Defending Dubai

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Last month, the Lord Mayor of Sydney, Clover Moore, raised eyebrows in the Middle East by labelling an Australian development as “a clumsy Dubai-style” hotel. Moore’s attack was in response to plans for a second Sydney casino and a six-star 350-room hotel in Barangaroo, a new CBD underway in Sydney.

It was not the first time that Dubai has attracted negative criticism from Down Under. Last year, architect Philip Thalis labelled Richard Roger’s hotel in Barangaroo “the worst of Dubai ‘look at me’ architecture”.

A few weeks ago, we published a story about Moore’s comments on designMENA.com and constructionweekonline.com. It attracted several thousand page impressions, as well as many comments from our online readers.

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Tariq from Abu Dhabi posted: “It is a pity that a political figure has to denigrate others to bring attention to her particular subjective viewpoint. The comment made was unnecessary and only serves to damage international relations.”Other readers leapt to the defence of Dubai’s buildings and labelled Sydney’s architecture as ‘boring’.  Elmer Fabros from Saudi Arabia commented: “Dubai architecture is not clumsy.

In fact, it is fascinating, as they have unlimited funds to experiment and produce fantastic designs. For other areas, they have limited funds, thus produce only standard, boring designs and are jealous of Dubai.”However, one commenter on designMENA.com sympathised with Moore, stating: “It is really true that most of the so called modern towers of Dubai which were built in the last few years are perfect examples of ‘look at me’ architecture.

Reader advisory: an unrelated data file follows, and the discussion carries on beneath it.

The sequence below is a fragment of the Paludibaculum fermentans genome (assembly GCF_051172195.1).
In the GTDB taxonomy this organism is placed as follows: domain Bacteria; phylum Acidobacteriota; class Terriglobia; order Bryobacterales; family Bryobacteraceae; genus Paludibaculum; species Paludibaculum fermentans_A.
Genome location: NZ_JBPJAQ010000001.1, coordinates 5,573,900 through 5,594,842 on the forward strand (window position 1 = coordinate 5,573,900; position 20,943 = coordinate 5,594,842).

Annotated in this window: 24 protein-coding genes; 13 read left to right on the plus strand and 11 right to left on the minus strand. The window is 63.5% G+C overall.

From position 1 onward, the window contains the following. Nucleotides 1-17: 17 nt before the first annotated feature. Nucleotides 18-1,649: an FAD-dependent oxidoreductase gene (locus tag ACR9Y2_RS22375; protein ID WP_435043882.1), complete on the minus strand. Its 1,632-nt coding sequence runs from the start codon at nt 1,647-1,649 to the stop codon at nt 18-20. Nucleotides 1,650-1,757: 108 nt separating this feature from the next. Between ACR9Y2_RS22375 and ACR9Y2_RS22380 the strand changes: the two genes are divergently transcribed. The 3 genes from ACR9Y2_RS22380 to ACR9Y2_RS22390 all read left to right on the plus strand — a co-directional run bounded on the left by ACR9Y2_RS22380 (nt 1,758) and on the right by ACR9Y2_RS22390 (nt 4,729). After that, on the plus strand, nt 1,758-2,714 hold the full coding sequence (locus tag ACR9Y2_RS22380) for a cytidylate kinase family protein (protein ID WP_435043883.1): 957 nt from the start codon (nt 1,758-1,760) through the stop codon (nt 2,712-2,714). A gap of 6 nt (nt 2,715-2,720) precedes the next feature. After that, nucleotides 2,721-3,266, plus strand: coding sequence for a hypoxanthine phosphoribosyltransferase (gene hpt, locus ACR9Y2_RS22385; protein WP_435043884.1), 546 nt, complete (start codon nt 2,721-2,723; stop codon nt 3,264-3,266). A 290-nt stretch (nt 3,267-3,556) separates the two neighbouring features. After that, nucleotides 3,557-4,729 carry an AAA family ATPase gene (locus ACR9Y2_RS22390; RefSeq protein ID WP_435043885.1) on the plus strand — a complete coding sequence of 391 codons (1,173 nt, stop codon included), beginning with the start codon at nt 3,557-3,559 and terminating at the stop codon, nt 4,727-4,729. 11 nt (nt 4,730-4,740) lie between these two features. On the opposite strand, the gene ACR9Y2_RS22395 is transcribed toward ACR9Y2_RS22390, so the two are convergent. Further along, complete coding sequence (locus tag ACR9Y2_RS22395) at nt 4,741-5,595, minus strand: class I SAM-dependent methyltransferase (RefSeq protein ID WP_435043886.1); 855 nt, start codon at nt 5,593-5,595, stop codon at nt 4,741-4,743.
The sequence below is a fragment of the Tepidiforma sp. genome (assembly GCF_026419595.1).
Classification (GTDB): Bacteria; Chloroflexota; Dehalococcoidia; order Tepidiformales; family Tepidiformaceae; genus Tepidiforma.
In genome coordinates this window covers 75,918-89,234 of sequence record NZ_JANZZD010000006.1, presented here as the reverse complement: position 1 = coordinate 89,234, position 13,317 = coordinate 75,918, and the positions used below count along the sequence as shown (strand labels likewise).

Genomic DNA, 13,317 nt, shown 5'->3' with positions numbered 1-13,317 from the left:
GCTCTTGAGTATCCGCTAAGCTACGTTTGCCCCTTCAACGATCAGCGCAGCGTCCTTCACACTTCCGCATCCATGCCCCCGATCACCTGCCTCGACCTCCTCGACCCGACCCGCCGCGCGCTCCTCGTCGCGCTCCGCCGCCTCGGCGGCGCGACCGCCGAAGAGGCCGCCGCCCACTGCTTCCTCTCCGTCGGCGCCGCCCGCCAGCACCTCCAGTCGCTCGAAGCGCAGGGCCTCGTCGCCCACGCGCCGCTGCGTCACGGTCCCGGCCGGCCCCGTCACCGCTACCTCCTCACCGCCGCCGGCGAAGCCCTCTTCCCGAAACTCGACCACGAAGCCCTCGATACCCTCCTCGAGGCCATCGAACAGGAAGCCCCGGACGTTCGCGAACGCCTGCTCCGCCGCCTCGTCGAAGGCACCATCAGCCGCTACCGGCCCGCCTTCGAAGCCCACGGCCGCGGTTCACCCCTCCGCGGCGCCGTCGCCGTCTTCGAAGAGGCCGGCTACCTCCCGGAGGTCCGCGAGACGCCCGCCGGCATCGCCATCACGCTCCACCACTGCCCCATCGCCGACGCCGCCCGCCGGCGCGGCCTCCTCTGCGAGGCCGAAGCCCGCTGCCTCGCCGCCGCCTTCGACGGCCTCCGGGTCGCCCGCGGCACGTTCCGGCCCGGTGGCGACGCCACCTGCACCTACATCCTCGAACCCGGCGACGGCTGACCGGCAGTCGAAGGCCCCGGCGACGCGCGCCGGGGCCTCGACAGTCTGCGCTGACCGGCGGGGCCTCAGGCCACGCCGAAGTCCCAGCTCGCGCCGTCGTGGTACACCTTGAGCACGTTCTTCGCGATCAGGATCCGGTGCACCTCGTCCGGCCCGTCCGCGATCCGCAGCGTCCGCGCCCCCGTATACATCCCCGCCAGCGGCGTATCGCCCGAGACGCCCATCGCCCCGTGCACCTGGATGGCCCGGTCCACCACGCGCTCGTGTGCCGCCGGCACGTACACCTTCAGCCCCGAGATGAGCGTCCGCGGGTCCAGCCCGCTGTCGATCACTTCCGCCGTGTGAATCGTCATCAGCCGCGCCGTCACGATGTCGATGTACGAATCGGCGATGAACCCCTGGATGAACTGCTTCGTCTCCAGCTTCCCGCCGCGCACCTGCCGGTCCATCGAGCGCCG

“They looked like everyone involved was too hungry for fame and attention during the real estate boom here. Surprisingly, most of these non-architectural towers were designed by some of the world’s top architectural firms.”

Perhaps surprisingly, Sydney professional Mick Dundee posted: “Most Sydney buildings are boring, built-to-a-price boxes. I have worked in Sydney and Dubai and know which buildings I prefer to both work on and look at.”

The passionate defence of Dubai’s architecture from a Sydney reader suggests Moore’s comment was perhaps misjudged. Granted, Dubai contains buildings that could be termed ‘clumsy’, but this trait is not confined to the Emirates or the Middle East.

For example, my home city of London contains countless post-war concrete monstrosities that sit next to historic buildings, such as St Paul’s Cathedral and the Tower of London.Other modern buildings in London could be termed boring, due to conservative restrictions and mindsets.

This mindset was evident in the rejection of Daniel Libeskind’s 1997 proposed extension to the Victoria & Albert Museum – a project that would have set the architecture world alight at the time.Architects in Dubai and the GCC are certainly freer in many respects.

Projects such as the 828m-high Burj Khalifa and the twisting Infinity Tower push the possibilities of architecture and engineering. One thing is for certain: Dubai’s architecture is certainly not boring.

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One Response to Defending Dubai

  1. Real Estate in Dubai says:

    Dubai was originally a small fishing town and by the beginning of the 20th century the city was famous for having one of the largest souks in Arabia. the discovery of oil in 60’s brought a new era of prosperity to Dubai. Today its economy is diversified, with oil taking a back seat to trade and manufacturing. Its free trade policies distinguish it from the other emirates within the nation, making it a special economic zone similar to Hong Kong.

    Today the city of Dubai is one of the wealthiest and most modern anywhere, boasting the highest skyline in the Middle East including the two of the tallest hotels in the world. It is a major shopping destination and attracts a booming tourist business, drawn in part by major sporting events including horse races, boat races, tennis matches, and air shows. No wonder it attracts criticism in some quarters.

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